The Saturday Shop is taking a short holiday and will not take place on 20 and 27 October, to allow for weddings and stocktaking. All back to normal in November.
August and September have already passed, the days are getting shorter. It has been a busy time. The Saturday Shop has been flourishing more than ever: more people hearing of us from villages beyond our seven parishes and friends from Louth as well. The churchyard is looking more beautiful than I remember it in the last 20 years, partly as a result of employing a new gardener, and partly because of the work of volunteers and friends of St Edith’s.
Throughout this time we have had meetings and consultations as we continue to search for a new Rector. We have placed an advertisement online and hope to hold interviews on October 26th. I hope to share good news before too many more weeks have passed.
For weeks we have been planning for, and looking forward to, our Patronal Festival, and what a happy time we had. The Somercotes Singers gave us an enjoyable evening on the Friday before St Edith’s Day (July 15th), and on the Sunday we held an informal Songs of Praise in the evening, when everyone had the opportunity to choose favourite hymns. Perhaps the highlight of the weekend, however, was the Saturday, when we went on pilgrimage to Walsingham. It was a long day: we set off from St Edith’s at 8 a.m. and were home again about 12 hours later, but it was well worth the early start. The weather was perfect, which meant that those of us who had chosen to take a picnic were able to have our lunch, after the midday mass, in the shrine garden, where the lavender was in full bloom. In mid-afternoon there was a visit to the well, and a final brief service at 4 p.m.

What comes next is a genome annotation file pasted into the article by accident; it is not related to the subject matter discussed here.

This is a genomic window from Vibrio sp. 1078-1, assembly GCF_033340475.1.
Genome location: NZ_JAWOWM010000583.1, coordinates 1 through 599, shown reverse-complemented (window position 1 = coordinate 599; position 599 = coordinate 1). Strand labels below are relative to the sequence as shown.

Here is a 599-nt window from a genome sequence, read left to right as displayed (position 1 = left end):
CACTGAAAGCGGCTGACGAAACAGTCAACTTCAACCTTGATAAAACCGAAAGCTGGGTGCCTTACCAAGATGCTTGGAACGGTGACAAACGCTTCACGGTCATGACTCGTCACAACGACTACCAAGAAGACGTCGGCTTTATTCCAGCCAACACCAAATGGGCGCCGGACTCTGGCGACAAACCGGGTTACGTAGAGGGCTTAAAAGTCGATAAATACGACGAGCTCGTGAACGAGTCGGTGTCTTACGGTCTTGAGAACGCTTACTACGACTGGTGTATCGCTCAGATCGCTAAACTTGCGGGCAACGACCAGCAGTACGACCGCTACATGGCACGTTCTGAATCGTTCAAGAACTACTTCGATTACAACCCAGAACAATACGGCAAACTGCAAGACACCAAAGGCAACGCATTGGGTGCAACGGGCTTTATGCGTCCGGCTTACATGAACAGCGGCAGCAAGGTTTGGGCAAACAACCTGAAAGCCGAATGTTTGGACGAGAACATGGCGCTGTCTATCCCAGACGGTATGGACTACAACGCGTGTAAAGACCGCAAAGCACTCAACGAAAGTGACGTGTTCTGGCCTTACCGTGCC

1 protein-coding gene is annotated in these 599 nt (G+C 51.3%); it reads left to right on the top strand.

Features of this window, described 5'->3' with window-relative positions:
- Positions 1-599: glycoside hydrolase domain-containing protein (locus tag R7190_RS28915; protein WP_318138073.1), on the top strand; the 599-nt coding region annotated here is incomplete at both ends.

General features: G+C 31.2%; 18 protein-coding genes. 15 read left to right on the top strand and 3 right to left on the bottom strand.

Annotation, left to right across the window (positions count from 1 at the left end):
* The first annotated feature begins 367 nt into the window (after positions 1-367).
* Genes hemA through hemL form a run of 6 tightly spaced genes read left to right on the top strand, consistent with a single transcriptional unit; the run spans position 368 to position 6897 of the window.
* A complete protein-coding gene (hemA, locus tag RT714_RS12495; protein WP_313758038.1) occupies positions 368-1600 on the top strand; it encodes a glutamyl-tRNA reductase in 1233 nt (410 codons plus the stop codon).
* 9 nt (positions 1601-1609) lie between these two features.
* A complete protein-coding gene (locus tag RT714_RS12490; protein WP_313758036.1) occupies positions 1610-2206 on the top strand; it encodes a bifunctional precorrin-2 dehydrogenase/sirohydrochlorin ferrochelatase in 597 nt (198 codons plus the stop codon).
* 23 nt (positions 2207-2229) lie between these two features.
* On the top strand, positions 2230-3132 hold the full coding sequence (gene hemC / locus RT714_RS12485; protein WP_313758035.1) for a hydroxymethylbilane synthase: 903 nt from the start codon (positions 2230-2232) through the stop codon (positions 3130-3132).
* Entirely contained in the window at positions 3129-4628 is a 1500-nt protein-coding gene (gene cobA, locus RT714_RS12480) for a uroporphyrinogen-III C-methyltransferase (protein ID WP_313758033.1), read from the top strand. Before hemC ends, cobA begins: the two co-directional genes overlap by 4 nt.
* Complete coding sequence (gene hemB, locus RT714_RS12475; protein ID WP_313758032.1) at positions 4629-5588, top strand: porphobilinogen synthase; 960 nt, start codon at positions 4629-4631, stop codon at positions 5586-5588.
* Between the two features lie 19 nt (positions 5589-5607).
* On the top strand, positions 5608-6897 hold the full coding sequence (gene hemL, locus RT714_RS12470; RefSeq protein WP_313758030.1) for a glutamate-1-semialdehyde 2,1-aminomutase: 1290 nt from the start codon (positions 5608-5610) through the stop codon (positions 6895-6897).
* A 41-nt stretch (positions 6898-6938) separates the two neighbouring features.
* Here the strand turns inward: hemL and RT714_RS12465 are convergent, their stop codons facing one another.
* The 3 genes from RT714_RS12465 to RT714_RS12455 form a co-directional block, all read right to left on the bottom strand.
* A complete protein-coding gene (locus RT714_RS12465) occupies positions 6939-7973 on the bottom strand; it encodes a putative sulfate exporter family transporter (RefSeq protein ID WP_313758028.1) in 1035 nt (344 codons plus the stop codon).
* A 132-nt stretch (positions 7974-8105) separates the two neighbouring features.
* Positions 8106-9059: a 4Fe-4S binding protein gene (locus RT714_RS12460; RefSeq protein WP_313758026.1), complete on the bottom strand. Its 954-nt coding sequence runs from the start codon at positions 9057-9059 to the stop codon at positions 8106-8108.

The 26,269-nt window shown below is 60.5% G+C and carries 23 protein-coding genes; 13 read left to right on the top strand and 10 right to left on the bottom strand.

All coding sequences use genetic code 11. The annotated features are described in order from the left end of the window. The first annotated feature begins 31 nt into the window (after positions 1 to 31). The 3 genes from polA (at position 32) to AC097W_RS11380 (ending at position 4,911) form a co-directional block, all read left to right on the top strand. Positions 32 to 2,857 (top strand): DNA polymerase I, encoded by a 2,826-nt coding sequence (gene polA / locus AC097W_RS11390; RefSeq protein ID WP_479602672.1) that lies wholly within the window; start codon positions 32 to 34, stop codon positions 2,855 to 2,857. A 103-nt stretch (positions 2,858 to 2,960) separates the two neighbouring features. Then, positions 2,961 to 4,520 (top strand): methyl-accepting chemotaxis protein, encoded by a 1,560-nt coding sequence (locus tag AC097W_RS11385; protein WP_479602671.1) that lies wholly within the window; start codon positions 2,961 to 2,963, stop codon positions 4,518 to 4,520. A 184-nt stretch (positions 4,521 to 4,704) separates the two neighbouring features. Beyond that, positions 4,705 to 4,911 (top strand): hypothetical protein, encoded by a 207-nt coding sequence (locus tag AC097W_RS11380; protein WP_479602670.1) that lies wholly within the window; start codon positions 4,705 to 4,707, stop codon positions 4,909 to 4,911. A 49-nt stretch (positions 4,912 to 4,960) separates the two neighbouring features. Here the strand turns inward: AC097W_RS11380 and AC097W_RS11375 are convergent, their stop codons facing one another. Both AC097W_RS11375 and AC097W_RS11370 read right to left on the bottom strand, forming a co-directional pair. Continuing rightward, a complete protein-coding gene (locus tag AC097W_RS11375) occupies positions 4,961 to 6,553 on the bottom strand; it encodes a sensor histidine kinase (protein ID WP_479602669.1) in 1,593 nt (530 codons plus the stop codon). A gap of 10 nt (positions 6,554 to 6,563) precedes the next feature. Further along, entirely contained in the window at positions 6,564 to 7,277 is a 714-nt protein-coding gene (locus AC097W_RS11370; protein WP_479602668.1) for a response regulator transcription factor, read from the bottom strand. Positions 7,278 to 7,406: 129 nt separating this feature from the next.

Back in Grimoldby, we resume our planning and praying and hoping for a new Rector to be found, when once again we advertise, in September.
Can you imagine what it would be like to have to walk for days in just your shoes?
Louth Churches for Refugees invite you to experience what it might be like to be a refugee and walk a long distance – but we want you to be properly prepared with walking boots, backpack, water and food for the 15 and 30 mile walks or sensible footwear, water and snacks for those doing the 5 mile walk.
During the walk which launches the start of Refugee Week there will be an opportunity to discuss the work of LCFR and our plans for the future.
On June 16th 2018 Louth Churches for Refugees invite walkers of all abilities to participate in one of 3 walks through the Lincolnshire Wolds. A standard of fitness is essential to complete the 15 or 30 mile walks, refreshment stops will be available en route.
Walk 1 – 5 miles will start and finish at Louth Methodist Church Nichol Hill (departs 9.15)
Walk 2 – 15 miles will start at Louth Methodist Church and finish at the Wolds Centre, Scamblesby departs 9.00 am)
Walk 3 – 30 miles will start and finish at Louth Methodist Church Nichol Hill (departs 9.00 am)
All walkers must register at Nichol Hill between 8.30 and 8.50 prior to the start of the 15 and 30 mile
walks, and registration for the 5 mile walk between 8.50 and 9.10.
For more information contact Derek Gibson on 07719098770 or email email@example.com
The ‘Hard-hat day’ on 15th October proved a great success and was greatly appreciated by all who attended. Here are some of the highlights.
Architect Chris Mackintosh-Smith (in the high-vis) showed the many visitors what wonders are being achieved.
The nave is scaffolded to support a crash deck below the roof.
Where, usually, only angels dare to tread.